One might also upgrade Pearl St. east west across the current “diagonal” block, to serve the heliport parking deck and the three-story brick building. It would also link to East St. for local traffic. That would allow the two half-blocks to be used as a future southward extension of Market Square redevelopment.

  • There were two or three buildings across Capitol from the Stutz until the past 5 years or so. The popularity of the Stutz for office use, as well as the removal of surface parking for the Fairbanks and Lab buildings of IU Health, created some need for additional Stutz parking.

    • The owner of the Stutz was floating a huge condo/retail development for that block several years ago right before the market crashed. Maybe this is when those buildings were demolished?

  • Thanks for the comments, Chris. Just about any of the solutions you proposed would be more efficient and a smarter use of the land. The only problem is that they force drivers to make 90-degree turns, which will require them to slow down more…obviously a big no-no in the world of traffic engineering. It will be interesting to see if the City of Greenwood implements its downtown plan, which we wrote about earlier–quite disapprovingly because of the elaborate series of one-way streets the City hopes to include. ( What Greenwood is proposing would also require hard right turns to achieve an elaborate series of one-ways. It may prove a good crucible for assessing the effectiveness of one-way spur streets at stimulating development…or assessing the lack thereof.

    • Eric, refresh us on timing of the Washington split. That always seemed to me “the usual” state highway solution for running a major route through downtown, and I had assumed it dated to the period when INDOT still “owned” US40 through town.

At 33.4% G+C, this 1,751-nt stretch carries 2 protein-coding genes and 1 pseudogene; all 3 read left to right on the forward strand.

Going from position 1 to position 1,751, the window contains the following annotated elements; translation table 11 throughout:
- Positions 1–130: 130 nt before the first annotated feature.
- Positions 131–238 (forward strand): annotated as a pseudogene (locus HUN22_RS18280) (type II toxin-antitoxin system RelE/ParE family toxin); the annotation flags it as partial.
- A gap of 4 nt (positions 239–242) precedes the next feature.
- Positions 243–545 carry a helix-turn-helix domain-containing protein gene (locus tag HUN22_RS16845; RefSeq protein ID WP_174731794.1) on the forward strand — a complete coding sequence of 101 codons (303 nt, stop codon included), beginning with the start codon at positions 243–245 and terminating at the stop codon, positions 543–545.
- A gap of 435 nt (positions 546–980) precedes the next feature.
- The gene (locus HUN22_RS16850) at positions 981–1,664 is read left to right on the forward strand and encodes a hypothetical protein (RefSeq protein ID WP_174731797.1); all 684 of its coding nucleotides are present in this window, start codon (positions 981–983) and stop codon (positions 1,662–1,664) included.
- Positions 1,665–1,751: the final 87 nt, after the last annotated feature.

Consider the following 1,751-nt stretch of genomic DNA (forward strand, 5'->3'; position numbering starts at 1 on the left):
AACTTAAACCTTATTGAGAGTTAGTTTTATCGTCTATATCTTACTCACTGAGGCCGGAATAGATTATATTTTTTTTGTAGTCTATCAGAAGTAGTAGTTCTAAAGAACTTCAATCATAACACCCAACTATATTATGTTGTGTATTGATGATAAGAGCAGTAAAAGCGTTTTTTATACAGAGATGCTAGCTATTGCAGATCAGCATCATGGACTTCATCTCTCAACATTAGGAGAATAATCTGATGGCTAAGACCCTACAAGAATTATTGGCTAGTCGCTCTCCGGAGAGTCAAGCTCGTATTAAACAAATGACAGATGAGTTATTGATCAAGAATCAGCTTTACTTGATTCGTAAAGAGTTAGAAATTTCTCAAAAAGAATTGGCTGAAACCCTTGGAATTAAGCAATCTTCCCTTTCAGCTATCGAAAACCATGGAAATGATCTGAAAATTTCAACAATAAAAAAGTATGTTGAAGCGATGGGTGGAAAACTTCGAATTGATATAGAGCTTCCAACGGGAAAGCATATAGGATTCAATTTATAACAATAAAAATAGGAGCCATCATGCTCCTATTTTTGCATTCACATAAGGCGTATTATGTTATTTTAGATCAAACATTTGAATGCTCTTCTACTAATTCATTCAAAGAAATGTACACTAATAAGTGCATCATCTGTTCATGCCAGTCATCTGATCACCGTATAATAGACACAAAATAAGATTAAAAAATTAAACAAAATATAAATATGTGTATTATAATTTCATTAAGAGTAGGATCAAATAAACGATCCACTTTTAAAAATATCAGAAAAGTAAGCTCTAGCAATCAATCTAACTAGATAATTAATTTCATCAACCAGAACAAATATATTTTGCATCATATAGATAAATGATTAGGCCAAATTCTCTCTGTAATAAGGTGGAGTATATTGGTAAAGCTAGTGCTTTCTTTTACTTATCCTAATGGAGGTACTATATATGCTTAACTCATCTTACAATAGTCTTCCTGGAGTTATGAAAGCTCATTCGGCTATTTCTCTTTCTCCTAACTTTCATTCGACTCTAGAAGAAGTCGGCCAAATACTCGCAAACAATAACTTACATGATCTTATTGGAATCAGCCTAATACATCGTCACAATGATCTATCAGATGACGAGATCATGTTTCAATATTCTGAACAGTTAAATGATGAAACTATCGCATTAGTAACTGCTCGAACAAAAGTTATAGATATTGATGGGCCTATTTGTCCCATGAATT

This gets to my second point: the “northbound Alabama” solution could have a nearly-continuous right-turn-only lane or lanes, maybe a 15-20mph design with a pedestrian respite zone at the SE corner of the intersection and a separate crossing signal. It would require some alteration to the little faux-park (the Presidential Grove or some such name), but that might not be a huge loss.

      • Based on MapIndy’s aerial photos, as of 1979 Washington Street still crossed White River on what is now the pedestrian bridge. By 1986 (the next available photos), the zoo and WRSP were under construction and the Washington-Maryland split was in place and the new bridge was in use. As of 1986, Maryland appears to have been one way east through downtown, but Washington remained two way. Washington was one way west only from West street until the point where Washington and Maryland reunite by WRSP. By 1991, Washington was one way all the way through downtown, and the crossover between New Jersey and Alabama was constructed some time between 1986 and 1991.

  • One of those rare articles that prompted me to look at my environment with a different eye. I’ve driven these areas for years and never considered the points you bring up. Thanks!

  • As a regular visitor to your city, I have considered staying at the LaQuinta by that intersection. But I have not mainly because the combination of speeding traffic, narrow, deserted sidewalks, open surface parking, and the characters that congregate around the jail and bail bond shops make the me feel insecure walking the area alone in the evening.

    • Not really covered in this thread, but it underscores my contention that this site and Market Square are not desirable redevelopment sites as long as they are bracketed by jails at Alabama and College.

  • It’s all about moving cars and these spurs being mostly on the periphery of downtown, few care that the turning radii and speeds are excessive and detrimental to pedestrians.